Diamond recycling (and painting yourself into a corner)

The post I wrote recently on recycling tests in TDD got quite a few responses. I’m going to take this opportunity to respond to some of the points that got raised.
Do we really need to use the term “recycling”?
The TDD cycle as popularly taught includes the instruction to “write a failing test”. The point of my article was to observe that there are two ways to do that:

write a new test that fails
change an existing, passing test to make it fail

It’s this second approach that I’m calling “recycling”. Alistair Cockburn says that “it’s a mystery this should need a name” and it probably doesn’t. However, I’ve regularly seen novice TDD-ers get into a mess when making the current test pass causes other test(s) to fail. Their safety net is compromised and they have a few options, none of which seem very appealing:

Roll back to last green
Comment out the failing test(s)
Modify the failing test(s) to make them pass again

Whichever way you go to get out, you’ll want to try to avoid painting yourself into a similar corner in future.
Why do tests that used to pass start failing?
Ron Jeffries suggests that this will only happen if the tests don’t “say something universally true about the problem and solution.” Several people (including George Dinwiddie and Sandro Mancuso) demonstrated that this problem can be solved by writing a series of tests that each say something “universally true.” However, to me, this seems like a similar approach to that recommended by Alistair Cockburn in his “Thinking Before Programming” post.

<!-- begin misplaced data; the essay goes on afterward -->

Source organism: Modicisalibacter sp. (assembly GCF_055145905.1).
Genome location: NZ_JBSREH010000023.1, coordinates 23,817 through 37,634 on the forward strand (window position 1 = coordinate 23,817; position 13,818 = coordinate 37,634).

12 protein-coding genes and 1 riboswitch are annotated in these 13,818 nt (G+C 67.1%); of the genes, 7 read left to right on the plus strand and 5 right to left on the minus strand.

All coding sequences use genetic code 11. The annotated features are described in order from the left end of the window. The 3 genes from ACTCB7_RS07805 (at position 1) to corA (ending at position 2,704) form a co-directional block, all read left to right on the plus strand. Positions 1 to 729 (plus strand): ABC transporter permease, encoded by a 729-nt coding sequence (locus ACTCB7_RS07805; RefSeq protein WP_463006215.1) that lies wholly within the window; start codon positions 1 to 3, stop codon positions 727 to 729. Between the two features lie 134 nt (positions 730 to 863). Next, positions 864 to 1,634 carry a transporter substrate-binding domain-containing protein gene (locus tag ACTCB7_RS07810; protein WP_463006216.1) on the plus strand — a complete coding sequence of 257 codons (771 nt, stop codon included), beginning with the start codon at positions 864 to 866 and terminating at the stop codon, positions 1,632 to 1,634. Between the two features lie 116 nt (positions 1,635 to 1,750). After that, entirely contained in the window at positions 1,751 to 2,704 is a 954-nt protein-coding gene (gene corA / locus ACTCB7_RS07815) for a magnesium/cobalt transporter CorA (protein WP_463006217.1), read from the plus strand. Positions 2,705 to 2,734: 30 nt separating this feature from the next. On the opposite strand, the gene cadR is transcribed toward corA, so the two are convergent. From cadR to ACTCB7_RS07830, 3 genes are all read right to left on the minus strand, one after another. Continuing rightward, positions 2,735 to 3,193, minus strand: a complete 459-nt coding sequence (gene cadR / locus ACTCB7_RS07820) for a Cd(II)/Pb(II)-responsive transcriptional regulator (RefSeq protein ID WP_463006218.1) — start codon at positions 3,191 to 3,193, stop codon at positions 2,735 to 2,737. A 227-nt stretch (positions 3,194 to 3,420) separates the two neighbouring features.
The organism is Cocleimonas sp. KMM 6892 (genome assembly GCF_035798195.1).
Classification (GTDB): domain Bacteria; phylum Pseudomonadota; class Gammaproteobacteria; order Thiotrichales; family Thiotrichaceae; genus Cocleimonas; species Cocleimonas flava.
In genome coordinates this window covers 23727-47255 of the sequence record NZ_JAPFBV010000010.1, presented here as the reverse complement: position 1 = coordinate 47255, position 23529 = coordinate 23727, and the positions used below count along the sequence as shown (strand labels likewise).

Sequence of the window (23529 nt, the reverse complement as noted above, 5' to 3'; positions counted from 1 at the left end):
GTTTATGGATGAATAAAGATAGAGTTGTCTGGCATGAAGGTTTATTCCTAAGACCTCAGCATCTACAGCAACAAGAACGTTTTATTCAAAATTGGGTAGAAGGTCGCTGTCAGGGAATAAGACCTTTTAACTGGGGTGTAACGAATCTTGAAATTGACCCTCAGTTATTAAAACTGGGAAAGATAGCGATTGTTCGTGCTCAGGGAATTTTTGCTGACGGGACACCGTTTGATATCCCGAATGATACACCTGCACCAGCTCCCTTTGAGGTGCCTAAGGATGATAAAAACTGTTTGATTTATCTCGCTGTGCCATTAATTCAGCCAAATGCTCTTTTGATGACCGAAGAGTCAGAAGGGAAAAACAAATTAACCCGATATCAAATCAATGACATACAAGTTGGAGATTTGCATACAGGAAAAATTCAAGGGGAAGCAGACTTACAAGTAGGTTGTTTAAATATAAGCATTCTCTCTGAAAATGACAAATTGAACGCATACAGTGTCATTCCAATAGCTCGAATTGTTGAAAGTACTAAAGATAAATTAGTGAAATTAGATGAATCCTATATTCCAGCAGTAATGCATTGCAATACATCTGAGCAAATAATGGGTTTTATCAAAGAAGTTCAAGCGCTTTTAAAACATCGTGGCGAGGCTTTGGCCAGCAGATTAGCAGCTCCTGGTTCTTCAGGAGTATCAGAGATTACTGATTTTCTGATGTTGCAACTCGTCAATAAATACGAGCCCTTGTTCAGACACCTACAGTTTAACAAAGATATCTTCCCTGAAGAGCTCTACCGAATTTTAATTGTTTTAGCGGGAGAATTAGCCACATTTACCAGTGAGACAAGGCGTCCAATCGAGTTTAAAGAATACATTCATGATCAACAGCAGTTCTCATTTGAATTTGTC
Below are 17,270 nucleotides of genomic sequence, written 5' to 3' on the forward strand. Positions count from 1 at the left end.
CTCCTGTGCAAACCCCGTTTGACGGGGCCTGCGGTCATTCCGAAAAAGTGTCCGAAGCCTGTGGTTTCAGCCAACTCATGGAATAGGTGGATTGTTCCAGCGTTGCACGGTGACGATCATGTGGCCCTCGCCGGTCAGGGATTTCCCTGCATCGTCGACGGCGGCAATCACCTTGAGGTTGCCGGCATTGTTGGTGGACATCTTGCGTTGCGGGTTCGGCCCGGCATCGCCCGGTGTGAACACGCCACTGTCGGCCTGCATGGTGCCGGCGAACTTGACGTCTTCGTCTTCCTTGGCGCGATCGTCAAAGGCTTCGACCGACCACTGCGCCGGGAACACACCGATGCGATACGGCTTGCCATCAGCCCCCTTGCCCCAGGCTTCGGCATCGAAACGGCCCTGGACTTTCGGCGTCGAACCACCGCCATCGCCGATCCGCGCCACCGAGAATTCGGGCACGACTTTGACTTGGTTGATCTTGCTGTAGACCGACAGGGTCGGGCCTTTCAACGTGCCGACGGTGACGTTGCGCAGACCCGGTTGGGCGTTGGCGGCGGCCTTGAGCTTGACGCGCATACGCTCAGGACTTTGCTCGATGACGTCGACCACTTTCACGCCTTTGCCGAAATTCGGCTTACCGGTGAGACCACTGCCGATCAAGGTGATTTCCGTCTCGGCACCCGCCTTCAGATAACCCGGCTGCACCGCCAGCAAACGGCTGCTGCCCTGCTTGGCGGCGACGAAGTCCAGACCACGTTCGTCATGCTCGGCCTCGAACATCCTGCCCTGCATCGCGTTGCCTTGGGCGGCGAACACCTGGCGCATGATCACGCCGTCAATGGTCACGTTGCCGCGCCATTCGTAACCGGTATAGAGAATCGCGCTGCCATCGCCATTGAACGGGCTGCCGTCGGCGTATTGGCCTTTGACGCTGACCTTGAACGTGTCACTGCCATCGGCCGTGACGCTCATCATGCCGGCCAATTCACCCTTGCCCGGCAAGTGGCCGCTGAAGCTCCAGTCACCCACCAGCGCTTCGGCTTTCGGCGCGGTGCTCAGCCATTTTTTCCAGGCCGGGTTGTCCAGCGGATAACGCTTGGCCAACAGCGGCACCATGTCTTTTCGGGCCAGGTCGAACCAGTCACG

I’m a big fan of thinking before programming. In the courses that I deliver, I routinely prevent students from touching the keyboard until they’ve thought their way around the problem. But, it’s just not realistic to expect that […]

By |December 9th, 2014|Agile, BDD, Cyber-Dojo, TDD, Uncategorized|3 Comments

Value by association

Do you care what label is on your shirt? Or your car? Or your laptop? I bet you do, but why? Is there something substantive underneath the fashion-victim facade or is it just some sort of post-modern tribalism?

A few of us have been debating the death (or otherwise) of agile, and it seems to come down to whether the agile brand has become devalued. I’d like to move the discussion back a decade or so and ask whether there was ever any value to the brand – value to the customer that is. (After all one of the principles in the manifesto states that “Our highest priority is to satisfy the customer.”)

I don’t believe that a customer derives any value from a consultant simply because they are ‘agile.’ I don’t believe in ‘value by association.’ I don’t trust brands.